The Newest Trend in Loan Financing and Why You Should Care


I listen to a lot of podcasts and news media in the area of finance and economics. Lately I keep hearing ads for this company called SoFi. With a tag-line like “this is the beginning of a bankless world,” I had to find out more about what was going on here.

Turns out SoFi, which stands for Social Financing, is a tech startup that specializes in student loan refinancing. More on the re-fi thing that later. SoFi helps its customers, exclusively deemed “members,” get better rates on college loans or mortgages. They also sell mortgages and private loans in their own right. This all sounds pretty boring and ordinary, I know. Why should you care? You should care because we’re seeing loan financing being thrusted into the 21st century before our very eyes and in my opinion it means big changes for the lending market.

From Brick and Mortar to The Internet Age

Much like one of SoFi’s Super Bowl ads this year points out, banking has long been kind of low tech. It’s this traditional setup of waiting in line to be seen, mountains of paperwork, frivolous questions, and needlessly complicated and untransparent loan approvals. There was definitely a weak spot in the banking system that was bound to be exploited eventually. The internet brought us these great new online only banks like Ally that, due to not having any physical locations to pay for, could offer us better deposit interest rates.

Pretty much the same thing is starting to happen for loans. Companies like SoFi, LendKey, and Earnest offer better interest rates on loans than the big banks. They appeal to millennials who like their high tech feel and great customer service and it’s no coincidence that the very same group they appeal to happens to be the section of our population with the most student debt. I love what the internet has done for banking. It’s made the market more competitive which is generally in the consumer’s favor. The more players we have competing for our business, the better rates we’ll get.

How Does This All Work?

The biggest question I had when I first heard about these new loan financing companies was how do they make money on loan refinancing? In other words, how do you take one loan at a high interest rate and issue out a loan with a lower interest rate and make money on that? It doesn’t make sense mathematically. Maybe I’m naive but I had never really considered how the economics of loan refinancing actually works.

The answer is when a company offers you a re-fi they are actually paying off your original loan for you. So they pay off your loan incurring no interest themselves, then issue a new loan to you at the lower rate. Ah, that makes sense now. As of late, SoFi’s interest rates on various loans range from 2.14%-7.74%. With recent estimates of U.S. student loan debt at $1.2 trillion, with your average federal loan at around 6% interest that is a huge market to be exploited. For us millennials that means our loan agreements are going to get sweeter in the next few years.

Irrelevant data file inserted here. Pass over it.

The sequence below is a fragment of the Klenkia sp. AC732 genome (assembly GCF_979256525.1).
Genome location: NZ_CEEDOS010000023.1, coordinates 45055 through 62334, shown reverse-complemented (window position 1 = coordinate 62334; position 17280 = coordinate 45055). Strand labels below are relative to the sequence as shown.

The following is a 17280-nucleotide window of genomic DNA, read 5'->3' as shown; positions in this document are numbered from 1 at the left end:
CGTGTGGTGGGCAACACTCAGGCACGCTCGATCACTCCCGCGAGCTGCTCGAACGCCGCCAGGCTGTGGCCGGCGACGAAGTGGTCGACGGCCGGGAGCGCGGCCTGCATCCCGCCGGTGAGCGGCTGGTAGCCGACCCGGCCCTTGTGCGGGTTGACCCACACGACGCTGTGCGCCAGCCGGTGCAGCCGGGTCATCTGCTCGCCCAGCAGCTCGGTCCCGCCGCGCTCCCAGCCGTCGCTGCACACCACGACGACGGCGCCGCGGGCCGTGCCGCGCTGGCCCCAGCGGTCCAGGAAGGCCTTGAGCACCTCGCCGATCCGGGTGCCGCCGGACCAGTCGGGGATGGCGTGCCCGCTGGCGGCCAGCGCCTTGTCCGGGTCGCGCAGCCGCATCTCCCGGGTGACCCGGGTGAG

We’re Not For Everybody

Now for some sucky news. Unlike a lot of traditional bank lending (oh, you’re 20 and going to college? Here’s $50,000!), SoFi is actually pretty picky about who they choose to invite into their club. I haven’t done any research on the other firms in this area so I’m only speaking for SoFi here. There is a simple yet pretty strenuous set of qualifying criteria for membership such as what subject your degree is in, what school you went to, and what your cash flow is.

There is definitely a sense of exclusivity that comes with being a SoFi customer. They tend to look for young professionals like doctors, lawyers, or financial professionals who have a lot of disposable income but would jump on the opportunity to get lower rates. Being rejected for a loan isn’t a new thing. We see it all across the industry…if you’re not credit worthy they would be dumb to give you a loan. On the other hand, I don’t like the attitude that SoFi seems to project. It’s an attitude of you’re not cool enough to be in the club.

My Analysis

As I wrote earlier I see this new trend as a great reformation of the way we think about borrowing. We are already in a borrower’s market. Even private student loans are at all-time lows, even beating federal rates at the moment. More companies offering loans is good for the economy and it offers us a whole new range of choices.

But there is a flip side to this student loan coin. Often federal student loans come with some cool perks. If you’re at a certain income level your federal student loan interest is tax deductible. Also, if you’re in a qualifying job your federal student loan could be completely forgiven after 10 years of paying. Remember, when you refinance a loan you’re essentially taking out a new loan and you won’t get some of those nice government perks with these private student loans.

To sum up, I think the financial climate is changing everyday and I’m glad loan refinancing is keeping up with the changing times. People have no loyalty to the big banks these days, it’s just how things have always been. We want a transparent process with a company that feels cutting edge and that’s what firms like SoFi are offering.  We’re seeing record low interest rates and record high levels of debt and the market for lending is bound to be an area of growth for our economy in the next few years. As I’ve always told my Gundomoney readers, don’t get into debt unless you have to. You can live a rich life by saving up your money and buying the things you want when you can. However, if you need the money and you can qualify, these new tech lenders might be for you.


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